Information Technology Services (ITS)

University of Toronto information security remote work guidelines

Our goal is enabling you to work securely wherever you are.

Keeping your data and computing environment safe and secure is a team effort. While the information security team, your information technology support and our vendors work to protect data, applications, devices and the network, every person in our community has a role to play – especially in a changing, post-pandemic world.

We are most secure when we are Secure Together.

If you work remotely with self-managed devices (home computers, laptops, phones, etc.) and access institutional data, it is your responsibility to secure your devices and use them responsibly.

For devices, at a minimum:

  • Use supported versions of operating systems.
  • Patch and update the operating system and software/applications with respect to security vulnerabilities.
  • Have fully enabled, automatically updating anti-virus software for Windows computers where possible.
  • Protect devices with strong passwords and/or biometrics.
User logging into a computer.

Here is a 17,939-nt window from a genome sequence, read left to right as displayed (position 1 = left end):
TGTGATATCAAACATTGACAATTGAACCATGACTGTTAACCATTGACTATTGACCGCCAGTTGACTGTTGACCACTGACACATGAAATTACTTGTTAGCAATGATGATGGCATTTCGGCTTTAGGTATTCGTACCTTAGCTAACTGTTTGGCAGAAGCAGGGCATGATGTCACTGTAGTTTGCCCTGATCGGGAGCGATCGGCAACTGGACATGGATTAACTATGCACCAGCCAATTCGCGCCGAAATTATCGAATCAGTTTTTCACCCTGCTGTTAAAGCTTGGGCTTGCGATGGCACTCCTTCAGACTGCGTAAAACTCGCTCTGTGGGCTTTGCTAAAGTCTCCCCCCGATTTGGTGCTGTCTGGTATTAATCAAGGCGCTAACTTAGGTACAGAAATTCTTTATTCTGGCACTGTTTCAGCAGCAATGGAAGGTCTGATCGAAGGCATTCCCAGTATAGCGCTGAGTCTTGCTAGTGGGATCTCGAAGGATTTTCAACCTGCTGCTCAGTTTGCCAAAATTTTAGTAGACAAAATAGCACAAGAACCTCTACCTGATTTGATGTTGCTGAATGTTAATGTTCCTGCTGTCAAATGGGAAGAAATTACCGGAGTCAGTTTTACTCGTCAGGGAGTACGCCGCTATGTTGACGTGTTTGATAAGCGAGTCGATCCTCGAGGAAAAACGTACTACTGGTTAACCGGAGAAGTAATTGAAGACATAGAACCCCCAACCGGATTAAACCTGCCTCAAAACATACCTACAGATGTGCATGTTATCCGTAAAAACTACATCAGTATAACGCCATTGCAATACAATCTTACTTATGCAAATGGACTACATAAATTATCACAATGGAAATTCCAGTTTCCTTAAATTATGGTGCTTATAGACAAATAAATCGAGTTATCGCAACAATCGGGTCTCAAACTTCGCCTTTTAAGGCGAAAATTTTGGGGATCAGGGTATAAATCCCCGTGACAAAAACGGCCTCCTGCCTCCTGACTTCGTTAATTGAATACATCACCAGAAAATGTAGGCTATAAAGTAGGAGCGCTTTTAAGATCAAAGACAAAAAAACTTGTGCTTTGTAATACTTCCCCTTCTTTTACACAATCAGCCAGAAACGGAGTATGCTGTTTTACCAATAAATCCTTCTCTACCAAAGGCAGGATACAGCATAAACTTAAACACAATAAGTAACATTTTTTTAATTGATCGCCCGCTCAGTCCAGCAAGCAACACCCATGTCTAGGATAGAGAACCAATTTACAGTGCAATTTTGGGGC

When working with level 3 and 4 institutional data:

  • Enroll in UTORMFA.
  • Encrypt data when stored on devices.
  • Report to your local IT management and any lost, stolen or compromised devices holding University data or enrolled in a University authentication system as a trusted device.
  • Use secure connection methods that are encrypted, such as a virtual private network (VPN), secure shell protocol (SSH) and transport layer security (SSL/TLS) to connect to University systems before accessing data.
  • Store data on University-managed systems. The University’s offering of Office 365 is considered a University-managed system for this purpose. Your department may have others.
  • Do not share your devices with people other than those authorized to access the data.

Please contact your local IT team or supervisor if you require assistance.

For more information on how to protect your devices and home network, visit U of T’s Security Matters website.

These guidelines have been endorsed by the U of T Information Security Council and approved by the Chief Information Security Officer. This is an evolving landscape, and it will likely change over time. For suggested improvements, please contact